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June 02, 2007



This sounds too good to be true. What is the downside here?


Another group working on the same technology:



Carbon is good for plants? I was told that it was killing the planEt? Silly rabit, tricks are for Gore.


Well, it certainly isn't perfect.

However as is, most fertlizer comes from natural gas being turned into ammonia.
(CH4 into NH3)

Merely replacing the fossil fuel fertilizer should have it's benefits.

Not to mention it cuts down some 40% on the decomposition of the fertilizer, reducing the ammount of methane and N2O it releases.


That said, thats assuming biochar for food crops.

Biochar for fuel crops might not be so beneficial.


But to produce char from fossil fuels such as coal and petroleum, in order to sequester the carbon, will require massive amounts of energy.

My guess is that 80% of the energy of fossil fuels comes from the carbon component producing CO2, while only 20% comes from the hydrogen component.

So in order to sequester the carbon, we have to reduce the efficiency of coal and petroleum combustion by 80%.

Therefore, this is DOA as a method of sequestration. However, as an alternative to fertilizer it does make sense. But I am sure it is not as good a fertilizer, and will degrade the soil after its concentration increases. So you need to find more farms and forests with low-char content and after a while you will run out of land. IOW, this is not sustainable.

I still think the best solution is nuke plus nLiFePO4 batteries and electric vehicles, and ethanol/plastics produced from nukes and biomass carbon. I am told vitrification of nuke waste will be safe for at least 1000 years, and then at that time, we can just dump it into the sun.

Ronald Brak

Beek, char is made from wood.


To be available to most plants, most soil nutrients have to be in a water-soluble form. But if they are water soluble, then they can be leached out of the soil, or perhaps already have been leached out of the soil. Char consists of very small, high surface area particles that can bind nutrients, and hold them in the soil despite leaching, hence may very well be interest in promoting the fertility of depleted tropical and sandy soils. More of the nutrients added to high surface area soils, whether by nature or art, stick around long enough to actually be useful to plant growth.


As for sustainability, though it's not mentioned in the article, there are anthropogenic soils in the Amazon that are notably black, as opposed to the yellow of the surrounding tropical clay. The present understanding of these soils is that native villagers produced them by amendments of charcoal, and lived on them for a few centuries. One European expedition encountered this network of villages in the mid 1500s. Subsequent explorers found nothing; presumably the culture abandoned its sites amidst the epidemics, warfare, and general disuprtion of the period.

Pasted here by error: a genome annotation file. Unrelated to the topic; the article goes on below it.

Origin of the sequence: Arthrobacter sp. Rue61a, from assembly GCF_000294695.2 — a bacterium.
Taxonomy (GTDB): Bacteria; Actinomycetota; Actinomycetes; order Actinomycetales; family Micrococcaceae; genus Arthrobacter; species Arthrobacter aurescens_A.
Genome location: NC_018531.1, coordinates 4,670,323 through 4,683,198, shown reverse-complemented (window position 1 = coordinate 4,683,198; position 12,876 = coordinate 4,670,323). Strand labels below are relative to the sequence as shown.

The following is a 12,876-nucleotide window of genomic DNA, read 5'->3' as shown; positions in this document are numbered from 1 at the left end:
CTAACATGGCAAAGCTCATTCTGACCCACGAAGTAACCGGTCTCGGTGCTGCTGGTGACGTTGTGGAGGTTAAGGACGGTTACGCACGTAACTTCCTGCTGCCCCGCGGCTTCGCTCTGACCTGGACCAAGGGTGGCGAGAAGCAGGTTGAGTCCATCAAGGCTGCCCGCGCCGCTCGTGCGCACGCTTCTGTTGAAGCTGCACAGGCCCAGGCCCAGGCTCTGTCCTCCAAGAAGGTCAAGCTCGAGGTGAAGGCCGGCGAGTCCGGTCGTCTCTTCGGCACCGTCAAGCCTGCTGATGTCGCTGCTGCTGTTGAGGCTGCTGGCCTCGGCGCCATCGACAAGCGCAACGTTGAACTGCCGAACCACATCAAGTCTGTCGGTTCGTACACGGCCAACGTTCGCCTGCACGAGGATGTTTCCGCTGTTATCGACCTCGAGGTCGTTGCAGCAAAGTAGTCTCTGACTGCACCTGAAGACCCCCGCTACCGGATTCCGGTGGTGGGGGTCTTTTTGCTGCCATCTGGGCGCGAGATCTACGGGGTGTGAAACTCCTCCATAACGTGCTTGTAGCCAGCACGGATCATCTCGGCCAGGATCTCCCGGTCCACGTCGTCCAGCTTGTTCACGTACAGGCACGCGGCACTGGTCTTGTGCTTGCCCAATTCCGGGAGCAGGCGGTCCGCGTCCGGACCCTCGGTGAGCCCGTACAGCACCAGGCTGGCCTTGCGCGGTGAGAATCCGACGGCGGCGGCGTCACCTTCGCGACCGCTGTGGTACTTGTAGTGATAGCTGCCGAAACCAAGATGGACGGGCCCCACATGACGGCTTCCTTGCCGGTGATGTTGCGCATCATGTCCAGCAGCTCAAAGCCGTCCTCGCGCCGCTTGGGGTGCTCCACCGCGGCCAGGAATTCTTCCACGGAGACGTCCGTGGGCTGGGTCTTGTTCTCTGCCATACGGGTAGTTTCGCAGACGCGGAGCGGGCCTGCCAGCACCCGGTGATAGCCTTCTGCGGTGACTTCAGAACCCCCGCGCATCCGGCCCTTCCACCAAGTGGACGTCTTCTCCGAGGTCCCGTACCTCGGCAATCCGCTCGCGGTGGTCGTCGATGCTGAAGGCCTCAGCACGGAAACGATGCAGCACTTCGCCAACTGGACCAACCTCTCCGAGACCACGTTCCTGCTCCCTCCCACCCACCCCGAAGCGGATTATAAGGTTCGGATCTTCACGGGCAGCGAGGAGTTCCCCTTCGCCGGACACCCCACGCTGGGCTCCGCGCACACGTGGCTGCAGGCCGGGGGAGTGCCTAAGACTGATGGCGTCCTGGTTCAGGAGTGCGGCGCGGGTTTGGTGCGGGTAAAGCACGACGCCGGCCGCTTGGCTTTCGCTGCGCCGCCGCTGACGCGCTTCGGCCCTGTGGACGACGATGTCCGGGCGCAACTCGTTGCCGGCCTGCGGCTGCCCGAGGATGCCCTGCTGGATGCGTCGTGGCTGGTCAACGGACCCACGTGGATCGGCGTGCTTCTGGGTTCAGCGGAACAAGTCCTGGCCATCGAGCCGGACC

J.C., Sr.

The Engineer Poet, At the Ergosphere Blog posted a piece called, worth the wait on Nov. 22, 2006. All of the original thinkers who have come up with the. " I've got a great idea" should take another glance through this post. The man has many other sound and practical solutions that would help this country achieve a shot at oil for energy independence.
J.C., Sr.


A company in North America , w2energy , is proposing using fossil fuels in a similar way to biochar . The fossil fuels can be used to produce hydrogen fuel and then the remaing carbon is decomposed into a humic acid type soil conditioner . As a result it would increase plant growth and reduce CO2 levels . Carbon negative fossil fuel !!

forklift equipment manufacturer

I agree, I think the best solution is nuke plus nLiFePO4 batteries and electric vehicles, and ethanol/plastics produced from nukes and biomass carbon.



“The Biochar Revolution” with “The Biochar Solution”
The Biochar Revolution collects the results and best practical advice that these entrepreneurs have to offer to the biochar community. When practice and theory advance to the point where they meet in the middle, then we will truly see a biochar revolution.


I heard about biochar a few months ago from a friend of mine. I never thought that something as simple as charcoal could do so much for the soil and the environment.

I was amazed after reading "The Biochar Revolution" from http://biochar-books.com/The_Biochar_Revolution.

Check it out. It was a great help in opening my mind to issues that affect us all.

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